The Story of Virendra Dev Dixit

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Re: The Story of Virendra Dev Dixit

Post05 Apr 2021

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Re: The Story of Virendra Dev Dixit

Post11 Apr 2021

The strange and shocking story of ‘Baba’ Virendra Dev Dixit by Makarand R Paranjape

I began seriously to study Indian spiritual traditions as a graduate student in the US. My PhD dissertation, subsequently published, was on “Mysticism in Indian English Poetry”. I discovered long back the enduring truth of the Upanishadic injunction that the path to the highest reality is like a veritable razor’s edge (Katha Upanishad 1.3.14) — the wise (poets) say that the path is impassable, as difficult to traverse as the razor’s edge. Many of us are familiar with the first part of this verse because Swami Vivekananda popularised it. Arise, awake, learn from the wise, which Swamiji translated as: “Arise, awake, and stop not till the goal is reached.” But the latter part of the verse is of crucial importance too for it cautions against getting conned.

I began seriously to study Indian spiritual traditions as a graduate student in the US. My PhD dissertation, subsequently published, was on “Mysticism in Indian English Poetry”. I discovered long back the enduring truth of the Upanishadic injunction that the path to the highest reality is like a veritable razor’s edge (Katha Upanishad 1.3.14) — the wise (poets) say that the path is impassable, as difficult to traverse as the razor’s edge. Many of us are familiar with the first part of this verse because Swami Vivekananda popularised it. Arise, awake, learn from the wise, which Swamiji translated as: “Arise, awake, and stop not till the goal is reached.” But the latter part of the verse is of crucial importance too for it cautions against getting conned.

The fact is that many go perilously astray while on this path, ending up in dire straits, even death. We see this frequently with fundamentalists, such as jihadis, who are evidently victims of religious programming. Many Christian evangelical sects are also known the world over for their irrational and harmful beliefs. In Indic spiritual practice, however, the danger is somewhat different, if no less disastrous: delusion, depression, or worse, economic, social, or sexual exploitation. No wonder it is said that the spiritual life is not for the weak, cowardly, or timid; it requires eternal vigilance. It is not an escape from the world, but rather the mastering of the conditions of our existence.

It is one thing to be the victim of a religious cult, but what about the perpetrators? These latter vary from commonplace conmen to abnormal megalomaniacs. The latter are the greater threat, especially if deranged or unscrupulous. This seems to be the case with Virendra Dev Dixit, the head of Adhyatmik Ishwariya Vishwa Vidyalaya. On December 19, the Delhi High Court ordered a raid on one of his ashrams in Rohini. Subsequently, a team led by Swati Maliwal, head of the Delhi Commission of Women, inspected other premises. TV reports showed warrens of cramped and barricaded cells in which the inmates, among them minors, were confined. Maliwal was quick to accuse the Baba of “running a human trafficking racket”. The Delhi High Court ordered a CBI investigation on the goings-on of the organisation. In the meanwhile, Dixit, the “Baba” behind the whole racket, is absconding.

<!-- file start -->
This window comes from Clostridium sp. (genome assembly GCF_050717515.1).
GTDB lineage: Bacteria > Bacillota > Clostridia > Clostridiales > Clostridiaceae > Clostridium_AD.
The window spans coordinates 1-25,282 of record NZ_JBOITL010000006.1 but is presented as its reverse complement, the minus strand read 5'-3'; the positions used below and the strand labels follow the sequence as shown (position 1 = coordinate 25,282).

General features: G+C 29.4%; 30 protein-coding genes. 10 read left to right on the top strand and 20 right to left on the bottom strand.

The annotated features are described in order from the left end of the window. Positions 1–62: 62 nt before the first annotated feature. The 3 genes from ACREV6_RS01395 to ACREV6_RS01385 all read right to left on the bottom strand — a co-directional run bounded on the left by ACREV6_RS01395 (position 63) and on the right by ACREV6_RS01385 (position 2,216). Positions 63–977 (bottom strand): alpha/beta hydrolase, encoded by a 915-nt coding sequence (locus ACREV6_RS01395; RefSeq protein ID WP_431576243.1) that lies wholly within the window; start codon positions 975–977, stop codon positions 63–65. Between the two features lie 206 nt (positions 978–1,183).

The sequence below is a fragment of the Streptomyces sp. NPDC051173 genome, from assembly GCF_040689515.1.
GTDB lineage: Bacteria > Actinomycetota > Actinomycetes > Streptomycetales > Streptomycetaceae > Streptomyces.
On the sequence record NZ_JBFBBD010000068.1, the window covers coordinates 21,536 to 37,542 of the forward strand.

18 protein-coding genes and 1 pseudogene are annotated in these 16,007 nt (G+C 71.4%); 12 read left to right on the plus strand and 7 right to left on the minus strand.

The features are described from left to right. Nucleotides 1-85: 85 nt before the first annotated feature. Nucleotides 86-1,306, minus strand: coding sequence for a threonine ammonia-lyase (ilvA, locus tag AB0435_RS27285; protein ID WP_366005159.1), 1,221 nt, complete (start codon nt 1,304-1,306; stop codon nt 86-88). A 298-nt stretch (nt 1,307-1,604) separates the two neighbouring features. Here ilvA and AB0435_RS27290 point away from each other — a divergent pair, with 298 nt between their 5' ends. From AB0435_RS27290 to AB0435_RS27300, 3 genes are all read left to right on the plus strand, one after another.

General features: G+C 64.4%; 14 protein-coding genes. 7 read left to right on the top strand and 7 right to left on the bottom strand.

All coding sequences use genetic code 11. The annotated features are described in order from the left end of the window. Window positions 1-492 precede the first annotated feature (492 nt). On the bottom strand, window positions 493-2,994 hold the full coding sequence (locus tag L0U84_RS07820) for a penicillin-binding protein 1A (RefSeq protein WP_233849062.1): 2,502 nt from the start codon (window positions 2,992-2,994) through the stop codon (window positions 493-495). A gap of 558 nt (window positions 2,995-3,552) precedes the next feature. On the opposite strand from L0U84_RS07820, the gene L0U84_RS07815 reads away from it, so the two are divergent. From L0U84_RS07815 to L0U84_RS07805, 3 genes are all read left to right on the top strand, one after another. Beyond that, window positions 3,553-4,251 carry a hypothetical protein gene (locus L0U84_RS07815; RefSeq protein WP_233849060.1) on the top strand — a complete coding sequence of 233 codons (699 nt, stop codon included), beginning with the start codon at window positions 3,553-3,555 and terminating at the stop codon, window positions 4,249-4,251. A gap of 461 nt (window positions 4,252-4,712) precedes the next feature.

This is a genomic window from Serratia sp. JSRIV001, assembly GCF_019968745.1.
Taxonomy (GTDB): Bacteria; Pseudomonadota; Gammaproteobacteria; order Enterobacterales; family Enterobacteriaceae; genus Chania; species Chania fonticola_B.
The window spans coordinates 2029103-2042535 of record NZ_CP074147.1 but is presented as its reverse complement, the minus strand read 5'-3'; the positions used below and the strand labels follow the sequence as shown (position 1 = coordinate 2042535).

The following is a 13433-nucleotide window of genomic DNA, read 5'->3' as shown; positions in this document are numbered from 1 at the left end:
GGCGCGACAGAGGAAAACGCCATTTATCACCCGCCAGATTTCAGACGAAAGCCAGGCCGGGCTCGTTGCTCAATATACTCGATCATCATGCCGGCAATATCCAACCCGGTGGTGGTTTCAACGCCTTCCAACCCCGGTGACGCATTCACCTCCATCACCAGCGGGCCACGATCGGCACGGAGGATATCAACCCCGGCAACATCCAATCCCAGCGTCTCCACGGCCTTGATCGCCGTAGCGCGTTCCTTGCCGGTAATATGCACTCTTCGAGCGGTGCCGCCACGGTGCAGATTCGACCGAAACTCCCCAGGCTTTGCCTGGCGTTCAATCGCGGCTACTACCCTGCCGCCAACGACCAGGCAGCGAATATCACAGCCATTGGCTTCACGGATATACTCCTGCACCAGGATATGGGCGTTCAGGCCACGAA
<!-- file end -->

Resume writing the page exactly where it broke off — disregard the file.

Who, then, is this man? He heads a breakaway faction of the internationally renowned Brahma Kumari sect. The Brahma Kumari is a UN-recognised, new, religious movement founded by Lekhraj Kripalani in Karachi in 1936.

They have over 8500 centres worldwide and several million followers. Dixit came in contact with them in Ahmedabad in 1969, the year that Lekhraj passed away. Dixit ostensibly tried to take over the movement by claiming that Lekhraj’s spirit had entered his body. But the Brahma Kumaris refused to accept his claim; he was driven out of Ahmedabad and Mount Abu, the headquarters of the movement.

Subsequently, Dixit moved to Delhi, claiming to represent the purer front flank of the Brahma Kumaris. He attracted several disenchanted dropouts so that by 1976 his group came to be called the “Advance Party.” But, again, there was an altercation with the main group of the Brahma Kumaris. Dixit left Delhi to set up his headquarters in Kampil in Uttar Pradesh. He proclaimed himself to be “Krishna”, promising his followers that he would create a new world with the help of his “gopis”. Hence all the women inmates in his various ashrams.

This is not the first time that Dixit has been in trouble with the law. In 1998 he was arrested and jailed for six months; the Income Tax department also raided his ashram in Kampil. No wonder, he kept a somewhat low profile during the last nearly 20 years. But the recent raids have revealed his shocking and disgraceful activities. He is once again in the spotlight. The law will, of course, take its course. However, I am afraid that is not enough. As a nation, we need better awareness and education to prevent the recurrence of such tribulations meted out to the helpless and hapless.

Unfortunately, an egregiously over-zealous secular education and a cunningly pseudo-secular polity have confused the populace. Awareness of Dharma is arguably at an alarming, if not all-time, low. It is the Hindu and Indian samaj or society that must rise to the occasion.

While genuine gurus and spiritual teachers will continue to attract large followings, fake babas, godmen, and religious tricksters should be exposed and excoriated. Given how easy it is to brainwash the gullible, this may not be an infallible remedy. But it will at least be a welcome prophylactic. As the adage says, prevention is better than cure.

The author is a poet and professor at JNU. Views expressed are personal.
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